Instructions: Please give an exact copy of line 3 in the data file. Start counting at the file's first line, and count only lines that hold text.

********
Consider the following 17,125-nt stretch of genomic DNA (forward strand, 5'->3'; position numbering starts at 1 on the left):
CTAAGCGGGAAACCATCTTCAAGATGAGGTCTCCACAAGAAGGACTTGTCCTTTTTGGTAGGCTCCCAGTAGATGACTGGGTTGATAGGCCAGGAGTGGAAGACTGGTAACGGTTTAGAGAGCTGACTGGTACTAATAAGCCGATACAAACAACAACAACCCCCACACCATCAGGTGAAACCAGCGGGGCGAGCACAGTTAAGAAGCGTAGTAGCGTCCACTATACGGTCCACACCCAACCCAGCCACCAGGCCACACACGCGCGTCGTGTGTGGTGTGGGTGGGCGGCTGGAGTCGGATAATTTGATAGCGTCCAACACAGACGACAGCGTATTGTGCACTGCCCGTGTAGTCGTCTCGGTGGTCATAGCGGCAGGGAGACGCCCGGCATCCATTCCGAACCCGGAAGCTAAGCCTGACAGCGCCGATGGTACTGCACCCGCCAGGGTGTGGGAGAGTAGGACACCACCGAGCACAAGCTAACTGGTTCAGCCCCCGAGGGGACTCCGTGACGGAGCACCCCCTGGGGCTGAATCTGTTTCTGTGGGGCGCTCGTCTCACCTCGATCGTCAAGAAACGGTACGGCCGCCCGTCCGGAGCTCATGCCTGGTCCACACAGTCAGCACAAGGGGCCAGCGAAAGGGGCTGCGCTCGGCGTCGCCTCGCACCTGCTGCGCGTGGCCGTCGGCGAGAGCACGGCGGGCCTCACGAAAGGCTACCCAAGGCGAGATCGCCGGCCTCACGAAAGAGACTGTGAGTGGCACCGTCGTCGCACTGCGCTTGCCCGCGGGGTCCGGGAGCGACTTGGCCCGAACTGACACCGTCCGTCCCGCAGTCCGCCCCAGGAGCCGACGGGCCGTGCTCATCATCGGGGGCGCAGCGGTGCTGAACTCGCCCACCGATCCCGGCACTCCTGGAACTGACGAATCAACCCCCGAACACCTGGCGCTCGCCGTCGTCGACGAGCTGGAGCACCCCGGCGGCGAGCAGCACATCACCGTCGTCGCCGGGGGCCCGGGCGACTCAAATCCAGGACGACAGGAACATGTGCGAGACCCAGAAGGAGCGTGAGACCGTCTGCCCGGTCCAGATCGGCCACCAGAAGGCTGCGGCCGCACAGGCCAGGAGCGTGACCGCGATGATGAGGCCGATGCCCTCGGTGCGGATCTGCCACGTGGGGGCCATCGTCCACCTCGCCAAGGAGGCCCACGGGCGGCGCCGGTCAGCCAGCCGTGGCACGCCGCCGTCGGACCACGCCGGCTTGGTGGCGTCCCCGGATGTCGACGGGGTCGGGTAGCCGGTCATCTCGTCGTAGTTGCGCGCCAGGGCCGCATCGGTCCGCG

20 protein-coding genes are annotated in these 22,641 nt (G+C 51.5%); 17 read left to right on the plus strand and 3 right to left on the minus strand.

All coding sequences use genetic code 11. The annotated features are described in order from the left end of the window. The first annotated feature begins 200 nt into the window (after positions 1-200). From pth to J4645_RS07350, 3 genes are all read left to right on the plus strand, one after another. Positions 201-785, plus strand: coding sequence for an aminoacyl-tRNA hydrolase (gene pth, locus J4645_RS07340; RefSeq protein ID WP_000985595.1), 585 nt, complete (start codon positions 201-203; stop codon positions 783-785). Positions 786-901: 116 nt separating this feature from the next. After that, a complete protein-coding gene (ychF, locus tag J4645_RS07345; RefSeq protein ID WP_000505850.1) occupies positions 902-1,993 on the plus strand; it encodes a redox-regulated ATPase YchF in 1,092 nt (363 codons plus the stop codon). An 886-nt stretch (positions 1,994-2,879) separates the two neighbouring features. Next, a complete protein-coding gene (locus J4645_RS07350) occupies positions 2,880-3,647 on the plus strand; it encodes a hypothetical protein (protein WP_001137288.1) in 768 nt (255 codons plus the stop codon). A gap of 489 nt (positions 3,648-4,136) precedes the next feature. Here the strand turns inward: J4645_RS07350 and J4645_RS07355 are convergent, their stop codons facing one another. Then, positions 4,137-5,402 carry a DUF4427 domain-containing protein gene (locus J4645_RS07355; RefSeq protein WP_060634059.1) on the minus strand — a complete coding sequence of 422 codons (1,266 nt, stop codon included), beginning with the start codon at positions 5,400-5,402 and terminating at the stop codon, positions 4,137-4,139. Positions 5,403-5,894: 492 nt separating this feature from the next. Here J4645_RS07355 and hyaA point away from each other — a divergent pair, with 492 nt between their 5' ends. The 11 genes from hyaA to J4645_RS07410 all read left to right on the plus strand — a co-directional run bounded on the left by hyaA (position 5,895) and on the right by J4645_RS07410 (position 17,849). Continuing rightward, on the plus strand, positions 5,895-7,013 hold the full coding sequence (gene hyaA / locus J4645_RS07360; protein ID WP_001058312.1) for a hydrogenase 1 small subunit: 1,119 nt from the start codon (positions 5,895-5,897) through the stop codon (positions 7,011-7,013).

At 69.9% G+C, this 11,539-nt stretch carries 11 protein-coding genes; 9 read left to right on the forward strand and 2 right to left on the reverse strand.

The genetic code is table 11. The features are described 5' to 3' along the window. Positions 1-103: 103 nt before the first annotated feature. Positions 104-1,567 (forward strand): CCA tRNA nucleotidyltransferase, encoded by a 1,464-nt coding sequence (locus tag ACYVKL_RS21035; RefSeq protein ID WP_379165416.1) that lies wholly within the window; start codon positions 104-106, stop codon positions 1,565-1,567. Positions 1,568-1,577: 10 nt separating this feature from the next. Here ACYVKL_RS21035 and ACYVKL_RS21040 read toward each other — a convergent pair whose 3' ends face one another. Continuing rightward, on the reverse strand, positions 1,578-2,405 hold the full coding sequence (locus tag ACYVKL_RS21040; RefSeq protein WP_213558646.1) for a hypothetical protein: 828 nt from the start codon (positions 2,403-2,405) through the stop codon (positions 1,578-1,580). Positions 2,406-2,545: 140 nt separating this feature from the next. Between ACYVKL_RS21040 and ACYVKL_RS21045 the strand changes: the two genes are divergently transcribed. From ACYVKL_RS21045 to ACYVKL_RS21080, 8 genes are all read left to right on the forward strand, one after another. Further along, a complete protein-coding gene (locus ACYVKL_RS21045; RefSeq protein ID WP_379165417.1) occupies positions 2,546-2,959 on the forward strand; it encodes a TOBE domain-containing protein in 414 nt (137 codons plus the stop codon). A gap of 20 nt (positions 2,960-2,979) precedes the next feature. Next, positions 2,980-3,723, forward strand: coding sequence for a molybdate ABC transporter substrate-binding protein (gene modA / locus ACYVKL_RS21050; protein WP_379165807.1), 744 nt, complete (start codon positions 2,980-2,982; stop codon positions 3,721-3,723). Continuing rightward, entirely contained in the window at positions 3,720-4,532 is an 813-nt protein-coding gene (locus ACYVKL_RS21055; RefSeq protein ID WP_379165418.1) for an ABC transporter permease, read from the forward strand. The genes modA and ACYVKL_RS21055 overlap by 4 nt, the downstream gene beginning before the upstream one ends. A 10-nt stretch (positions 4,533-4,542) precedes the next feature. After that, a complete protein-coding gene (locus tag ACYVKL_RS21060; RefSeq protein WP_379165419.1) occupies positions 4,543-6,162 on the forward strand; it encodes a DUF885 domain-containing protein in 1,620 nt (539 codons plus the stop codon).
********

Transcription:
20 protein-coding genes are annotated in these 22,641 nt (G+C 51.5%); 17 read left to right on the plus strand and 3 right to left on the minus strand.